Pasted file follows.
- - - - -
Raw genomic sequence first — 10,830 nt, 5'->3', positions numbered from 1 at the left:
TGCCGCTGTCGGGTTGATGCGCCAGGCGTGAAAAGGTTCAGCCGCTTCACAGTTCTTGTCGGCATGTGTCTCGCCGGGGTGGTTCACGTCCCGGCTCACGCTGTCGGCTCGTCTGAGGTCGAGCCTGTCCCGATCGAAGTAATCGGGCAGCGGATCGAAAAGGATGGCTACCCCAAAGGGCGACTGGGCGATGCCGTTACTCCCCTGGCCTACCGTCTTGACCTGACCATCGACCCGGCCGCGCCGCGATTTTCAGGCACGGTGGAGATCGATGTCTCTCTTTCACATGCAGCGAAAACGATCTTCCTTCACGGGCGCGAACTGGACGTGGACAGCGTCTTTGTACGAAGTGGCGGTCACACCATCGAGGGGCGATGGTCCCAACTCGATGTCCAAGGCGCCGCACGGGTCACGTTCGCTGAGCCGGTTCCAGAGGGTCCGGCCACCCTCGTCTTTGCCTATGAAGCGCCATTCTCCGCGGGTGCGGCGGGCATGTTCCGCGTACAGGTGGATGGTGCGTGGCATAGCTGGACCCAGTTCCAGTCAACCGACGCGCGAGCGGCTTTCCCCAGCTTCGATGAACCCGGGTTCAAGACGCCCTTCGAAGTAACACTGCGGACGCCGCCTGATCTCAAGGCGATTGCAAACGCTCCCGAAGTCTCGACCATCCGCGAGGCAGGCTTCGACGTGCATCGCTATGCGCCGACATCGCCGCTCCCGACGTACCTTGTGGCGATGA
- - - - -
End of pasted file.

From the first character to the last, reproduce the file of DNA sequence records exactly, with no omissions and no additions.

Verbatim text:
Raw genomic sequence first — 10,830 nt, 5'->3', positions numbered from 1 at the left:
TGCCGCTGTCGGGTTGATGCGCCAGGCGTGAAAAGGTTCAGCCGCTTCACAGTTCTTGTCGGCATGTGTCTCGCCGGGGTGGTTCACGTCCCGGCTCACGCTGTCGGCTCGTCTGAGGTCGAGCCTGTCCCGATCGAAGTAATCGGGCAGCGGATCGAAAAGGATGGCTACCCCAAAGGGCGACTGGGCGATGCCGTTACTCCCCTGGCCTACCGTCTTGACCTGACCATCGACCCGGCCGCGCCGCGATTTTCAGGCACGGTGGAGATCGATGTCTCTCTTTCACATGCAGCGAAAACGATCTTCCTTCACGGGCGCGAACTGGACGTGGACAGCGTCTTTGTACGAAGTGGCGGTCACACCATCGAGGGGCGATGGTCCCAACTCGATGTCCAAGGCGCCGCACGGGTCACGTTCGCTGAGCCGGTTCCAGAGGGTCCGGCCACCCTCGTCTTTGCCTATGAAGCGCCATTCTCCGCGGGTGCGGCGGGCATGTTCCGCGTACAGGTGGATGGTGCGTGGCATAGCTGGACCCAGTTCCAGTCAACCGACGCGCGAGCGGCTTTCCCCAGCTTCGATGAACCCGGGTTCAAGACGCCCTTCGAAGTAACACTGCGGACGCCGCCTGATCTCAAGGCGATTGCAAACGCTCCCGAAGTCTCGACCATCCGCGAGGCAGGCTTCGACGTGCATCGCTATGCGCCGACATCGCCGCTCCCGACGTACCTTGTGGCGATGA